Land Trusts

DLC is an active member of The Land Trust Alliance, the national representative of more than 1,600 land trusts across America.

What is a Land Trust?

A land trust is a nonprofit organization that, as all or part of its mission, actively works to conserve land by undertaking or assisting in land or conservation easement acquisition, or by its stewardship of such land or easements.

Are land trusts government agencies?

No, they are independent, entrepreneurial organizations that work with landowners who are interested in protecting open space. However, land trusts often work cooperatively with government agencies by acquiring or managing land, researching open space needs and priorities, or assisting in the development of open space plans.

What does a land trust do?

Local and regional land trusts, organized as charitable organizations under federal tax laws, are directly involved in conserving land for its natural, recreational, scenic, historical and productive values. Land trusts can purchase land for permanent protection, or they may use one of several other methods: accept donations of land or the funds to purchase land, accept a bequest, or accept the donation of a conservation easement, which permanently limits the type and scope of development that can take place on the land. In some instances, land trusts also purchase conservation easements.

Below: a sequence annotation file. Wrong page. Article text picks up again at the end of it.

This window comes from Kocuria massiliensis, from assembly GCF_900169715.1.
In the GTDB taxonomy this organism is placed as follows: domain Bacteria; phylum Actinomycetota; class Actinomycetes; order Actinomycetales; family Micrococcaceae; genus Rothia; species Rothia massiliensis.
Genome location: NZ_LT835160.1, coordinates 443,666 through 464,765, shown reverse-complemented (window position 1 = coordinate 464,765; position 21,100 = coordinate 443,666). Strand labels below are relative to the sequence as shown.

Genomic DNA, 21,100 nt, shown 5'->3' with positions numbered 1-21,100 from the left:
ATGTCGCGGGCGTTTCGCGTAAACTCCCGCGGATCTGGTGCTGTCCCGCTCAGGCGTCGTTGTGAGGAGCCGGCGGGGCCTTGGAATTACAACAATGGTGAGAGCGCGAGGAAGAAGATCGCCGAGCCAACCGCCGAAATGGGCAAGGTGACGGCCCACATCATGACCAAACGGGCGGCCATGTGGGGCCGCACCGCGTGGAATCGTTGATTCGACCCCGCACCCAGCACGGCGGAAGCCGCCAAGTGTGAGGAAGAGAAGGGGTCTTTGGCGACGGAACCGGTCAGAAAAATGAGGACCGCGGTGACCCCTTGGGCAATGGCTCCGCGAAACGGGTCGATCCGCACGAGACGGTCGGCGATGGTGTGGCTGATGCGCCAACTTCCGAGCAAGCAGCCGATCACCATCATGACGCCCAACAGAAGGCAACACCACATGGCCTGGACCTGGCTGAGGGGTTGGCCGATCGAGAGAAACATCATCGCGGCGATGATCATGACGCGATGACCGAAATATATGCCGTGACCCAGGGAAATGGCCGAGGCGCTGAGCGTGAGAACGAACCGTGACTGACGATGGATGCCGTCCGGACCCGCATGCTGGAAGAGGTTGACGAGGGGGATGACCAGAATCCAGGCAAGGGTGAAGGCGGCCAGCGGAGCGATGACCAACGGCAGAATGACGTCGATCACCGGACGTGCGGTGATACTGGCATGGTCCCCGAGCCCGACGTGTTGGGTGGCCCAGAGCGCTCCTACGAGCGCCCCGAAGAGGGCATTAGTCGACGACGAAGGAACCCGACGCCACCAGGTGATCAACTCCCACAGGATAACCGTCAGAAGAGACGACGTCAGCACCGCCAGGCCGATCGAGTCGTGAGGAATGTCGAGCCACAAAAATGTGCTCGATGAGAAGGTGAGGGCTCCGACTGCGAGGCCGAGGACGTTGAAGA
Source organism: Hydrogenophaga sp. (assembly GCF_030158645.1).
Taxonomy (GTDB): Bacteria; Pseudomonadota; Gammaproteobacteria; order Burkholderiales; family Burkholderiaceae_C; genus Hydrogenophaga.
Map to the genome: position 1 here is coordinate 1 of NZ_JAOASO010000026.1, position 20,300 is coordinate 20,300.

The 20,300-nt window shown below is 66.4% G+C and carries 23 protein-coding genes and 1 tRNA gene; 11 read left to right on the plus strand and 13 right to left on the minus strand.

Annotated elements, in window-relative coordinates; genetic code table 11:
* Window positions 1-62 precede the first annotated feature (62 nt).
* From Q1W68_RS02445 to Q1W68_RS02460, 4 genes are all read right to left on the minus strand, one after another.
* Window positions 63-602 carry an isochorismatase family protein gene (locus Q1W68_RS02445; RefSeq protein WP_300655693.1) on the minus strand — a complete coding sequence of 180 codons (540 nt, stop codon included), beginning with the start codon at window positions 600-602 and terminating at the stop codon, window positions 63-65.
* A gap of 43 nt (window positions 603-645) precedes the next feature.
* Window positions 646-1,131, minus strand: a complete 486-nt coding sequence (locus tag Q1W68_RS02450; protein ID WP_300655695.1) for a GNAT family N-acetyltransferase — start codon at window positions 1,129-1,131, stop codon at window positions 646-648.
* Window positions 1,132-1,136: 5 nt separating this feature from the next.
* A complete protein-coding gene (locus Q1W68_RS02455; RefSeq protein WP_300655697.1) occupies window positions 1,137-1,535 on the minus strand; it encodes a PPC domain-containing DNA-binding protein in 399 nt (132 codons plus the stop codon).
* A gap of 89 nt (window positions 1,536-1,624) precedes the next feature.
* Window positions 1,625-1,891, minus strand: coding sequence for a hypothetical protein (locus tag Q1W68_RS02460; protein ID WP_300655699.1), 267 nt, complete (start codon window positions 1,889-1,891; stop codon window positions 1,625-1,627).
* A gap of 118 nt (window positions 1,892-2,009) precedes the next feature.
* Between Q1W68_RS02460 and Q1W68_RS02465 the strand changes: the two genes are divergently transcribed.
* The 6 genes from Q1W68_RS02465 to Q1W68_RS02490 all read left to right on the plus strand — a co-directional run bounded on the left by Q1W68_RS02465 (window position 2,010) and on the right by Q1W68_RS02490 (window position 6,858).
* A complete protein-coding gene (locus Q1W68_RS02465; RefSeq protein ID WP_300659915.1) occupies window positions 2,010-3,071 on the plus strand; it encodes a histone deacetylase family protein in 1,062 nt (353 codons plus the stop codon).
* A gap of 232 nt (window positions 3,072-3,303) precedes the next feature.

I first heard about land trusts just a few years ago. Are they new?

Not at all! A very few land trusts have already celebrated their centennials, but most are much younger. In 1950, for example, just 53 land trusts operated in 26 states. Today, more than 1,700 land trusts operate across the country, serving every state in the nation. The Northeast, home of the first land trust, still has the most land trusts – 581, according to the Land Trust Alliance’s most recent National Land Trust Census.

What has contributed to the huge growth in the number of land trusts?

People are tremendously concerned about the unmitigated loss of open space in their own communities. They see subdivisions supplanting the open spaces where they once walked and hiked, and they want to know how they can gain the power to save the green spaces that make their communities unique. So they turn to land trusts as the local entities that have been set up to conserve land.

How do I start a land trust in my community?

Land trusts are extremely effective vehicles for conserving land. But with more than 1,700 land trusts already in existence, starting a new land trust may not be necessary, timely, or the best approach to achieving your community’s conservation goals. Please contact us for more information.